The book is well-researched and provides insights into the characters of both Washington and Hamilton. It is an enjoyable read for anyone interested in American history.

10. Washington’s Revolution: The Making of America’s First Leader

Washington’s Revolution: The Making of America’s First Leader is about, well, exactly what the title says. Author Robert Middlekauff details George Washington’s formative years and how they led him to becoming the first leader of the United States of America.

Unlike many other books about Washington, Middlekauff’s focus is more on Washington the man than on his military exploits. This allows readers to get a better understanding of what drove him and what shaped his character. Even if you’re not particularly interested in American history, this is a book that is sure to please.

It’s well-written and thoroughly researched, and it provides a fresh perspective on one of America’s most iconic figures.

11. Travel’s With George: In Search of Washington and His Legacy

Travel’s With George chronicles Philbrick’s travels across the country in search of places associated with George Washington. He visits Mount Vernon, Washington’s home in Virginia, before making his way to New York, New England, and then back down south to the Carolinas and Georgia.

Along the way, he interviews historians and other experts on Washington, and he shares their insights in the book. Philbrick also provides his own thought-provoking commentary on Washington and his legacy.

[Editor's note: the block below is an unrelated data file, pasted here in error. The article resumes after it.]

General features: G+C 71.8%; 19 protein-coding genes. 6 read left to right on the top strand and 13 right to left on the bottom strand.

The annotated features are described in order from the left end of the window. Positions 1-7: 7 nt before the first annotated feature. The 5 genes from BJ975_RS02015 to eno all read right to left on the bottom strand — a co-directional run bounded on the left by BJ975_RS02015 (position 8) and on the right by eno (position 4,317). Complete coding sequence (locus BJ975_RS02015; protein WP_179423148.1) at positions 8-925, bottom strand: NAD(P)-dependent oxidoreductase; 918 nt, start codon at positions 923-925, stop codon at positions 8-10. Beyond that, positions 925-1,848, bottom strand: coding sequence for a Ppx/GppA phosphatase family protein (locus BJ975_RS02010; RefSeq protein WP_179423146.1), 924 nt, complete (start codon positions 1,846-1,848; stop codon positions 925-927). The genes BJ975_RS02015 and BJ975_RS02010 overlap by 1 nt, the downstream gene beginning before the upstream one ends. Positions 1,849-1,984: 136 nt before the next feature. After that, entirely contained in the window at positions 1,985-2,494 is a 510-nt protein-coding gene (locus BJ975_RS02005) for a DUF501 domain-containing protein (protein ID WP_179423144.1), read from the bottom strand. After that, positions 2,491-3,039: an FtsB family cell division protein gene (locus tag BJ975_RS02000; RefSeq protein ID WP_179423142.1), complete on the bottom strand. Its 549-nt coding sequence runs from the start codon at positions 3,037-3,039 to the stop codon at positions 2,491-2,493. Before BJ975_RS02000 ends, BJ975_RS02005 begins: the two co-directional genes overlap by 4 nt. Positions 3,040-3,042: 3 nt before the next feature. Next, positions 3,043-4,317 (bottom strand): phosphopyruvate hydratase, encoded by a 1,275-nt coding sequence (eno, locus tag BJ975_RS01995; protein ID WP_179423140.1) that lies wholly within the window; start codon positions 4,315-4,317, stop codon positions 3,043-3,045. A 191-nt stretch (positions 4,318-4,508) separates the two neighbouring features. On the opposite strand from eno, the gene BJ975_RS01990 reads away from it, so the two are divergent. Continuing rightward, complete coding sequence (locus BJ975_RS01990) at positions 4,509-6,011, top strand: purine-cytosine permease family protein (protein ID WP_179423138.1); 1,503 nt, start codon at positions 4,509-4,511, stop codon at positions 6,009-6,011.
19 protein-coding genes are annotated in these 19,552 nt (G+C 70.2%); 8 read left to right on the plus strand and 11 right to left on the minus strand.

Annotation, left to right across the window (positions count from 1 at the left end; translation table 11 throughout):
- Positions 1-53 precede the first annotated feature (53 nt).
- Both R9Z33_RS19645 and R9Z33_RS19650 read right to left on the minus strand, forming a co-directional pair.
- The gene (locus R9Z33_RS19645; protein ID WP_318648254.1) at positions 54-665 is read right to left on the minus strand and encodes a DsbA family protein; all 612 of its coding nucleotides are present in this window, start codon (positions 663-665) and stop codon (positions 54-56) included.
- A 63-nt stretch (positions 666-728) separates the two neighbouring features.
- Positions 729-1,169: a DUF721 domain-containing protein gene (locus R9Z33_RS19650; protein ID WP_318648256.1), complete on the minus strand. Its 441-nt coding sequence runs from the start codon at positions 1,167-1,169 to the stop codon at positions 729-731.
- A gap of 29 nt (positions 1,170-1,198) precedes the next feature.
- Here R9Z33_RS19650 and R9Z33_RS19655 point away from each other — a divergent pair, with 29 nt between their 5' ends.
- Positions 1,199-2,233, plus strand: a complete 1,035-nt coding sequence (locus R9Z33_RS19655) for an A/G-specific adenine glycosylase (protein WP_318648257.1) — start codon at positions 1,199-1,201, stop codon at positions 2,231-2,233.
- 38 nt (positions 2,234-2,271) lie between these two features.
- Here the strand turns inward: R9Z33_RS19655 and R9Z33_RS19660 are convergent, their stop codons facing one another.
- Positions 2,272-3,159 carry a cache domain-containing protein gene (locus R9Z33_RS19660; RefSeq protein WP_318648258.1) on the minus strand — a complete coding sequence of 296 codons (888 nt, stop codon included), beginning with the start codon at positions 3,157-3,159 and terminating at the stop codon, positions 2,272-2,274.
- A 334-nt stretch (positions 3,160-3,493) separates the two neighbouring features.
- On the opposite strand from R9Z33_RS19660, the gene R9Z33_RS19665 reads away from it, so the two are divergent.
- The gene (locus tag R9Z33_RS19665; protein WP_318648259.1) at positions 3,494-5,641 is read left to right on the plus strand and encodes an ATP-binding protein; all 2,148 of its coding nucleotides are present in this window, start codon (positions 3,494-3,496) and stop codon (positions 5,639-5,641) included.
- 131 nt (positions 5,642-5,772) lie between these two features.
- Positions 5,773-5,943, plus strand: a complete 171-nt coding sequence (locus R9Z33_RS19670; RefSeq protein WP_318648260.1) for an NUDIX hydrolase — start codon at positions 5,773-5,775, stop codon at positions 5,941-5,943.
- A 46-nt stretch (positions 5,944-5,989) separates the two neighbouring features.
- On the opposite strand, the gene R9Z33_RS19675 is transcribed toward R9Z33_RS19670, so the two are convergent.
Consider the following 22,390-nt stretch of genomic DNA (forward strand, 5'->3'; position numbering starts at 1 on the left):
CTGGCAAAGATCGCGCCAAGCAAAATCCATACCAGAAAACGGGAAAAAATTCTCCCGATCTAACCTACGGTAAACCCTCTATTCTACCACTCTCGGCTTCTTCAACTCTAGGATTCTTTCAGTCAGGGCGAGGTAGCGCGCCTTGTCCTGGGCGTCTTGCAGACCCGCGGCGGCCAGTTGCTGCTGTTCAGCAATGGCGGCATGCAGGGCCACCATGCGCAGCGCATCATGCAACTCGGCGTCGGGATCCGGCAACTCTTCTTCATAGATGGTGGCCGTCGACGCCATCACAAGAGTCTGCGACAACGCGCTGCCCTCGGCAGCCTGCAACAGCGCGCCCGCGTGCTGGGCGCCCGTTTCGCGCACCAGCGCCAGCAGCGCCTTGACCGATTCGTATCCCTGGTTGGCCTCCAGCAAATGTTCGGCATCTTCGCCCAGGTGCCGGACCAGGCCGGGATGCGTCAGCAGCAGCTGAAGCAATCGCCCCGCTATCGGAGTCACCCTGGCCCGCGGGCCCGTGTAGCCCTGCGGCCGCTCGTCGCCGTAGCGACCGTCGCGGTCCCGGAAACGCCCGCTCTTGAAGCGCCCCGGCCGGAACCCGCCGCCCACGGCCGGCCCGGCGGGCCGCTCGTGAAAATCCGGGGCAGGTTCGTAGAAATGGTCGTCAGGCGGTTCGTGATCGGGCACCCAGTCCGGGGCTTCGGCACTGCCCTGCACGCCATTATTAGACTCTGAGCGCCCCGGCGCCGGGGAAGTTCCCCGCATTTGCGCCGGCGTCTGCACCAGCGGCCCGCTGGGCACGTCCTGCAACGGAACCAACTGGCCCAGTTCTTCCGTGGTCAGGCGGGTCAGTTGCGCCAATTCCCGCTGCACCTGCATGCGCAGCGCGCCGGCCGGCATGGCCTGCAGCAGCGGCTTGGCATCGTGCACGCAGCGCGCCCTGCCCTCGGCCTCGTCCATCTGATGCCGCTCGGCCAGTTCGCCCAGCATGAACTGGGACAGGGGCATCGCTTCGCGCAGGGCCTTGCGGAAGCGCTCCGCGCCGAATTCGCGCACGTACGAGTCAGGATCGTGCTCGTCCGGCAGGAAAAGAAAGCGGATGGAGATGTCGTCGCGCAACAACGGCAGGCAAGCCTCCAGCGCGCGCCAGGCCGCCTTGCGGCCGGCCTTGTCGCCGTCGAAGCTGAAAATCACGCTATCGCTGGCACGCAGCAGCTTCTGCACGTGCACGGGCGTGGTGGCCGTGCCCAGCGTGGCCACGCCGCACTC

This is a must-read for anyone interested in American history.

12. The Return of George Washington: 1783-1789 by Edward Larson

In The Return of George Washington, Edward Larson explores Washington’s return to public life after the Revolutionary War. Though he had originally planned to retire from politics, Washington was persuaded to attend the Constitutional Convention in Philadelphia. There, he played a crucial role in shaping the new government.

After the Constitution was ratified, Washington was unanimously elected as the first President of the United States. He served for two terms, setting a precedent of peaceful transfer of power. In addition to his political accomplishments, Washington is also remembered for his Farewell Address, in which he warned against partisan divisions and called for national unity.

The Return of George Washington is a fascinating look at one of the most important figures in American history, and a great addition to your collection of George Washington books.

13. An Imperfect God: George Washington, His Slaves, and the Creation of America

George Washington is one of the most important figures in American history. As the first president of the United States, he played a crucial role in shaping the young nation. However, Washington was also a slaveowner, and his complicated relationship with slavery is explored in An Imperfect God: George Washington, His Slaves, and the Creation of America by Henry Wiencek.

Wiencek paints a comprehensive picture of Washington’s views on slavery, both personal and political. He discusses how Washington dealt with slaves on his own plantations and how he navigated the issue as president. The book also sheds light on the lives of individual slaves, giving readers a glimpse into their day-to-day life.

An Imperfect God is a fascinating look at one of America’s founding fathers. It’s an essential read for anyone interested in the history of slavery and its place in early America.